Comment by impala on Effective Giving vs. Effective Altruism · 2015-12-15T14:09:52.731Z · score: 1 (1 votes) · EA · GW

What evidence would you (or the other involved in outreach via mass readership articles) cite for it working, besides the Facebook comment you mentioned?

Comment by impala on CEA is launching a winter fundraising round · 2015-12-15T14:02:23.565Z · score: 2 (2 votes) · EA · GW

Thank you, my top two suggestions would be:

  • Break down which activities have led to which members in as much detail as possible.

  • Justify the "Counter-factual donation rate" more deeply. Use a graduate volunteer's time to dig into it and present multiple explorations of it, some of which don't rely on people's subjective estimates of it when asked by GWWC at the time they're pledging to it. Include some in-depth exploration of the counter-factual rate for a few members.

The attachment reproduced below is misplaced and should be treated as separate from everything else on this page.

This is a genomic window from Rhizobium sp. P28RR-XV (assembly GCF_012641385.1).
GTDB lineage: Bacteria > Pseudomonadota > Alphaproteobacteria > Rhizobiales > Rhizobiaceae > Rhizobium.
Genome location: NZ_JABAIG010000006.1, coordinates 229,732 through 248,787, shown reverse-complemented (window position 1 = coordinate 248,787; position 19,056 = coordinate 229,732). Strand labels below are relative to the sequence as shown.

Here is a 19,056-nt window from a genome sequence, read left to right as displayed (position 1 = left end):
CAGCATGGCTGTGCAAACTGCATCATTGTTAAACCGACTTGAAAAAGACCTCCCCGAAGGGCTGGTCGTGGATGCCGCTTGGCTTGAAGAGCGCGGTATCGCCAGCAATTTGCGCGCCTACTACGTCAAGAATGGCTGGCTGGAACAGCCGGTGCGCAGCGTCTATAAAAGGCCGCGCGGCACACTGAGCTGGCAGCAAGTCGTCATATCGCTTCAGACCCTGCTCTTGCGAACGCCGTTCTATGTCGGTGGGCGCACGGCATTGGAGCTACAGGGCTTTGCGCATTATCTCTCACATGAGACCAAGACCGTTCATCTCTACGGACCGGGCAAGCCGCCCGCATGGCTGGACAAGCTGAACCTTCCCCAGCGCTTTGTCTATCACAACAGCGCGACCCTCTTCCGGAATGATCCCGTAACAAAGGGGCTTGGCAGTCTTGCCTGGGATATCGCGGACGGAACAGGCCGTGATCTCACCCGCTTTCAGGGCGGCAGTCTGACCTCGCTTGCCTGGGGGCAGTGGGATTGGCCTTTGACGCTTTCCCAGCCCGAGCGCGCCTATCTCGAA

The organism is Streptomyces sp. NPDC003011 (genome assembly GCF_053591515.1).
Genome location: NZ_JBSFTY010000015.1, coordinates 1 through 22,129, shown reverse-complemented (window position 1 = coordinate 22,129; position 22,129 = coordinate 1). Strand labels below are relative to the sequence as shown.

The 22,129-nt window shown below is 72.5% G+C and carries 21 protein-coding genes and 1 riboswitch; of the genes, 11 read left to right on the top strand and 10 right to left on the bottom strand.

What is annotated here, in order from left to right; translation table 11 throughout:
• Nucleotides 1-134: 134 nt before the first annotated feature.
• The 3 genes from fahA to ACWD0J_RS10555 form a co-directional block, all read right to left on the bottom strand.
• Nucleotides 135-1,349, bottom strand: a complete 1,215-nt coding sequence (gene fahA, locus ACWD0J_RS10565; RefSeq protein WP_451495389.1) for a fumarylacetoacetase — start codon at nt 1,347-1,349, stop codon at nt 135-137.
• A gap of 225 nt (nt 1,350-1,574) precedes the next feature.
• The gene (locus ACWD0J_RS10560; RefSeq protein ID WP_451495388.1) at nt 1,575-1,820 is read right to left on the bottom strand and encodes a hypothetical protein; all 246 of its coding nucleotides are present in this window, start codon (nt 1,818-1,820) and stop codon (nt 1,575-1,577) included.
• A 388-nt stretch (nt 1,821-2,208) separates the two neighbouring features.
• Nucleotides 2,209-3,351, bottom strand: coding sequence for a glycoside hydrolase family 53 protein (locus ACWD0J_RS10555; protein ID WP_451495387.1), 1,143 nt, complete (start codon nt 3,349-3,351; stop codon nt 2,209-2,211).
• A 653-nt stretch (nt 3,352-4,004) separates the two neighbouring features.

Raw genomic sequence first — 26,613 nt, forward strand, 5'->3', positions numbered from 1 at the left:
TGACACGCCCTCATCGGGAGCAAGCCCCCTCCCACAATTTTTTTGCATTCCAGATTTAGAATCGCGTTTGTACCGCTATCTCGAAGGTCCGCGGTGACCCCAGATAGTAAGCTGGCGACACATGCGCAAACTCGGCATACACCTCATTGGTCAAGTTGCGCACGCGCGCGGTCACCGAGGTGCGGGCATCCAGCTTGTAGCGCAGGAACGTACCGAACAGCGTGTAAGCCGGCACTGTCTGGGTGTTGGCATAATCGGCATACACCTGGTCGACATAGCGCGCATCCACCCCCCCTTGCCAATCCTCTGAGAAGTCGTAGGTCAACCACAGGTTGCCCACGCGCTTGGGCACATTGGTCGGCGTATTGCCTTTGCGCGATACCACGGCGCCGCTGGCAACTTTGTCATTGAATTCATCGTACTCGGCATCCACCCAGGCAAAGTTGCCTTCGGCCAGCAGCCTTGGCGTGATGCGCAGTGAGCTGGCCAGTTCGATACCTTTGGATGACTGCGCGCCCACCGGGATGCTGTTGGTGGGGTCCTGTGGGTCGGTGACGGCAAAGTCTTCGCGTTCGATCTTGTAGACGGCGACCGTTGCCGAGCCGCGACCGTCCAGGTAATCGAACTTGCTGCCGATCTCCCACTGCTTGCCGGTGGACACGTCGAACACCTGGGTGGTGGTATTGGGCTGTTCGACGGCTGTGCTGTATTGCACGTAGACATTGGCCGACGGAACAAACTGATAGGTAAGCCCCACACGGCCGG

Comment by impala on CEA is launching a winter fundraising round · 2015-12-11T22:44:18.911Z · score: 0 (0 votes) · EA · GW

I'll give my own answer when I get time but the questions at http://effective-altruism.com/ea/ql/giving_what_we_can_needs_your_help_this_christmas/ look like a decent start.

Comment by impala on CEA is launching a winter fundraising round · 2015-12-11T22:42:35.157Z · score: 2 (2 votes) · EA · GW

Thanks, this is helpful (though as you predict not by itself not enough to resolve the issue). Fundraising seems a good reference class - not too broad (like 'all businesses' would be) and not too narrow. One comment/question, at least for now: